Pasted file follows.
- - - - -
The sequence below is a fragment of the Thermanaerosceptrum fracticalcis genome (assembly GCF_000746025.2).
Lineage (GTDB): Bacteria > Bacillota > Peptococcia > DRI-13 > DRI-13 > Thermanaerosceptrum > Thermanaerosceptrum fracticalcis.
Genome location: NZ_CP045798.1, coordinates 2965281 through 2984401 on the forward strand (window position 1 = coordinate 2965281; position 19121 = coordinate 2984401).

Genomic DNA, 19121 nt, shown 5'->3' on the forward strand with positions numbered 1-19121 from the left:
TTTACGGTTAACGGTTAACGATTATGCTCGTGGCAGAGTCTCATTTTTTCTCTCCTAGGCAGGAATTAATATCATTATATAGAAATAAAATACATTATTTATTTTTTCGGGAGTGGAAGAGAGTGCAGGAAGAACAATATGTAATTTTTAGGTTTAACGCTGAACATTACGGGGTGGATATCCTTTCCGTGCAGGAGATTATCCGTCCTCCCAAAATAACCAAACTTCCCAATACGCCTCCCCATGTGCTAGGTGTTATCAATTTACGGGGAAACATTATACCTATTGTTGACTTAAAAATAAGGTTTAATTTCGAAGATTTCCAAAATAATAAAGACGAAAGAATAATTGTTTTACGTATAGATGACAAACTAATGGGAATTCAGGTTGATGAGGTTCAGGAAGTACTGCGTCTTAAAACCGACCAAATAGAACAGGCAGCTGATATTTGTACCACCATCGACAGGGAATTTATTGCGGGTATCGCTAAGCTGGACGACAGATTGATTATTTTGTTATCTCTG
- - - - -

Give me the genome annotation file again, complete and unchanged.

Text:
The sequence below is a fragment of the Thermanaerosceptrum fracticalcis genome (assembly GCF_000746025.2).
Lineage (GTDB): Bacteria > Bacillota > Peptococcia > DRI-13 > DRI-13 > Thermanaerosceptrum > Thermanaerosceptrum fracticalcis.
Genome location: NZ_CP045798.1, coordinates 2965281 through 2984401 on the forward strand (window position 1 = coordinate 2965281; position 19121 = coordinate 2984401).

Genomic DNA, 19121 nt, shown 5'->3' on the forward strand with positions numbered 1-19121 from the left:
TTTACGGTTAACGGTTAACGATTATGCTCGTGGCAGAGTCTCATTTTTTCTCTCCTAGGCAGGAATTAATATCATTATATAGAAATAAAATACATTATTTATTTTTTCGGGAGTGGAAGAGAGTGCAGGAAGAACAATATGTAATTTTTAGGTTTAACGCTGAACATTACGGGGTGGATATCCTTTCCGTGCAGGAGATTATCCGTCCTCCCAAAATAACCAAACTTCCCAATACGCCTCCCCATGTGCTAGGTGTTATCAATTTACGGGGAAACATTATACCTATTGTTGACTTAAAAATAAGGTTTAATTTCGAAGATTTCCAAAATAATAAAGACGAAAGAATAATTGTTTTACGTATAGATGACAAACTAATGGGAATTCAGGTTGATGAGGTTCAGGAAGTACTGCGTCTTAAAACCGACCAAATAGAACAGGCAGCTGATATTTGTACCACCATCGACAGGGAATTTATTGCGGGTATCGCTAAGCTGGACGACAGATTGATTATTTTGTTATCTCTG